Sunday, April 3, 2011

Green Knob to Mt. Mitchell

The steep switch-back climb up Green Knob from the BRP passes easily as I try to keep the pace honest.  I am a little surprised to find that the trail to the fire tower has been worked on.  There are support rocks and steps all along the way and the switch backs themselves have been bolstered with rocks and timbers.  Perhaps that is why I climb this short, near-vertical section much faster than the previous two times.

This climb allows me to conclude that my legs are fresh and peppy.  They are, in fact, much stronger than I thought they would be after the big day on Monday and the relaxed day of morning training - 8 gentle trail miles and 30 bike miles on the "flattest" section of BRP around.

Wood planks, a generator, and a few other construction materials strewn about he clearing around the fire tower indicate that it is under renovation.  I snap a couple of pictures of the scene before beginning the 2.5-mile, 2200-ft descent of Green Know to Black Mountain Campground.

The sky is perfectly clear and the temperature at a mile of altitude is in the mid-40's as I negotiate the rocky outcroppings of the super steep upper segment of Green Knob.  The Knob is actually such a technical descent that I am forced to scramble over rocks and use trees for "guidance" as I basically fall down from the top.  I love it!

Not open for business
I hear chainsaws as I move into the less steep lower reaches of the descent just above the campground.  I later learn that a crew is removing downed trees on the other side of the campground.  The campground is closed for the season.  The gates are locked and all of the signs are covered with black plastic.  I am pleased to see that I have descended seven minutes faster than I did last year.  It is noticeably warmer at 3000 ft, so I remove my shirt when I stop to retrieve a pack of Gu Chomps.

The lack of foliage on the trees leaves me baking in the sun as I begin the six-mile climb up Mt. Mitchell.  I am glad I took the shirt off, since I do not intend to get dehydrated on the run.  I encourage myself to run every runnable step, which I expect to include almost all of my strides.  It is not long before I rise and cross over a ridge where the sounds generated by high winds replace the whining of the chainsaws.  The sun is still warm, but the wind leaves me chilled.  Perfect!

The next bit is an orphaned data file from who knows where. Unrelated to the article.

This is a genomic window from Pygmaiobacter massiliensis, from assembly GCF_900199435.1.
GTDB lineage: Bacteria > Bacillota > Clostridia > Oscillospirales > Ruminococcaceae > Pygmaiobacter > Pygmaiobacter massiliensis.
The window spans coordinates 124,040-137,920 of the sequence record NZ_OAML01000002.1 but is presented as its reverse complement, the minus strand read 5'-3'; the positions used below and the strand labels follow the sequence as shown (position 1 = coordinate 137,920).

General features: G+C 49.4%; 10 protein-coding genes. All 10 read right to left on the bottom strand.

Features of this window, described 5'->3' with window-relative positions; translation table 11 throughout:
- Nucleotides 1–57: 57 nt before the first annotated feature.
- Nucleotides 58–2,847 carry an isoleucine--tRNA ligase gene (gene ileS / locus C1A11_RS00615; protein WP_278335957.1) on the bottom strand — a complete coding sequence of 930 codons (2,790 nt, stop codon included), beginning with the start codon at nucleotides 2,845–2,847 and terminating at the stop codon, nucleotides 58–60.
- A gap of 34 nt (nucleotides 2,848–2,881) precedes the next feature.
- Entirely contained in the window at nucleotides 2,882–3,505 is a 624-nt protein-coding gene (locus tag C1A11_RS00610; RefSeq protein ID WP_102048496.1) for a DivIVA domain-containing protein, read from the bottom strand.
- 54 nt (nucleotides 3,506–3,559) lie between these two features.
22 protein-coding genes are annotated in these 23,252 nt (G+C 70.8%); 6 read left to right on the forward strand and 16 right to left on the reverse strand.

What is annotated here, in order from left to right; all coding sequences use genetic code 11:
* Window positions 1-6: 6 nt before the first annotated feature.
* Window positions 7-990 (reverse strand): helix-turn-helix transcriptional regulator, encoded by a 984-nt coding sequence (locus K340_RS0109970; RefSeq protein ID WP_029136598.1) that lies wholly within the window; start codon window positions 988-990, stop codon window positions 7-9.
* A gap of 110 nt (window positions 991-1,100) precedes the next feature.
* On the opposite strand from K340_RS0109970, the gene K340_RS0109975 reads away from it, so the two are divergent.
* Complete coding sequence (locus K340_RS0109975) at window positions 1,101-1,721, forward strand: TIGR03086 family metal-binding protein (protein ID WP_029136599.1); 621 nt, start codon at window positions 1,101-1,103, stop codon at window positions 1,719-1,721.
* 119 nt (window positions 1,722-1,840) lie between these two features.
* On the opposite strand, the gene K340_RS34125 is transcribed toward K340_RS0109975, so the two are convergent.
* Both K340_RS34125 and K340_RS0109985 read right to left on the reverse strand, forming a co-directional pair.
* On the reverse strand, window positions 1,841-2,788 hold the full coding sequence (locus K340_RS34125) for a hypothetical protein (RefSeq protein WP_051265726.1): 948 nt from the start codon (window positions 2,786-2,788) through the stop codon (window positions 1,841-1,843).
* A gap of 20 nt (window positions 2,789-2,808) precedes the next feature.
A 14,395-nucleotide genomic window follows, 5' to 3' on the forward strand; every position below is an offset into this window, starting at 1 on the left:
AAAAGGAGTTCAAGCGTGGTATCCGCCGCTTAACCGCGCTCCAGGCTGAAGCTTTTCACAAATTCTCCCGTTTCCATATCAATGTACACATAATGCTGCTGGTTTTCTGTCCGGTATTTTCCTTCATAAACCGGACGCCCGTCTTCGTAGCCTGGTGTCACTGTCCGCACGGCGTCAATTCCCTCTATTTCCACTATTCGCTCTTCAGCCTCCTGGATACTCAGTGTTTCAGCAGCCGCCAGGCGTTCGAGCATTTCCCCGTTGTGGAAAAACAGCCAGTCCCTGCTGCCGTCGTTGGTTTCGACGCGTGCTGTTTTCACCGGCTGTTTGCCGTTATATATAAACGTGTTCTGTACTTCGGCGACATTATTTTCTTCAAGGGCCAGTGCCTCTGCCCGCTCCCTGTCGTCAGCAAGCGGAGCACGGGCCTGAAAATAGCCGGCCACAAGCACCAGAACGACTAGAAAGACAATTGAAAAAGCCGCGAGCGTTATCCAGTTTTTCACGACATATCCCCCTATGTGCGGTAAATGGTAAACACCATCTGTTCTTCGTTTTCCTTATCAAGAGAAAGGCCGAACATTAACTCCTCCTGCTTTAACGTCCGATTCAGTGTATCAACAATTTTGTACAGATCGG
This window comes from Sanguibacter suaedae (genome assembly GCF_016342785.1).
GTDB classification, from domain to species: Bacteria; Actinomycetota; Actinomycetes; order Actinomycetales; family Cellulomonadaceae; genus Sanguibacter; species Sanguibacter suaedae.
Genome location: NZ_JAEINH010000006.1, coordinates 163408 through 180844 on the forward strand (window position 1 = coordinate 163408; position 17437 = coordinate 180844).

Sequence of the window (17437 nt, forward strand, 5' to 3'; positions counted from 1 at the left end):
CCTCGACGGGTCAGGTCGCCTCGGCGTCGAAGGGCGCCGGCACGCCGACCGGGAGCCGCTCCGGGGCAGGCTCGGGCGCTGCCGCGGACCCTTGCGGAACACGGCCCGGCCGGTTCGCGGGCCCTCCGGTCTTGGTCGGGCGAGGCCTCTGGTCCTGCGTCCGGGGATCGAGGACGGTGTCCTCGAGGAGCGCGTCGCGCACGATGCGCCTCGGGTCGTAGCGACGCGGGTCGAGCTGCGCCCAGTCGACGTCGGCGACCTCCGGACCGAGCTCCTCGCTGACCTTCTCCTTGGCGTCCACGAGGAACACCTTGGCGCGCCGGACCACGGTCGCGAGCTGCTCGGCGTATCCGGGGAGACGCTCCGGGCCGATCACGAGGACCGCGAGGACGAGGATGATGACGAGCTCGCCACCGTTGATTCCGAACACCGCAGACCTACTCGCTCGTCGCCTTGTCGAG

Barely Runnable

Last of the snow.
As I reach the higher elevations of Mt. Mitchell the winds increase and the temperature decreases.  Sweat  from my hat drips onto the goosebumps on my arms.   Finally reaching the dense spruce and fir forest  where the trail becomes much more level, I open up my stride and begin to run as if I were on the roads.  This section of trail has been etched into my memory as one of the most beautiful and enjoyable places I have ever run.  The thought occurs to me that this section of trail makes all of the work of this long run worthwhile.  I feel blessed to have the ability to run through such sensory-effecting place.

Several areas of deep snow and ice hide the trail as it meanders around the north side of the summit.  Just before I pop out on the asphalt summit trail I encounter the first people I've seen all day.  A family of five passes gingerly over an ice-covered rock outcrop as I bound through.  The mother informs her children that I am being careless and dangerous.  And she doesn't even know of my tripping skills!

The previous evening, just before a big black bear ran in front of me as I drove to my campsite, I had placed three bottles of water near a signpost below the summit.  They are gone!  This is NOT good.  All of the services at the summit are closed for the season.  The restroom is locked and the water fountains are turned off.

The Garmin indicates that it has taken me just over two hours to reach the summit of Mt. Mitchell from the BRP.  This is significantly less time than the same journey last June.  I have mixed emotions as I continue running up the spiral walkway above the summit.  The air is quite cool, maybe 55 degrees, and the wind is blowing 25-35 mph at the summit, so I quickly put the shirt back on.

It is while munching on another package of Gu Chomps that a joins me on the tower.  We greet each other and I learn that his name is Sid.  Sid is limping and wearing sandals that reveal several strips of white tape on each foot.  He tells me that he acquired "many, many blisters" the previous day when he climbed this mountain.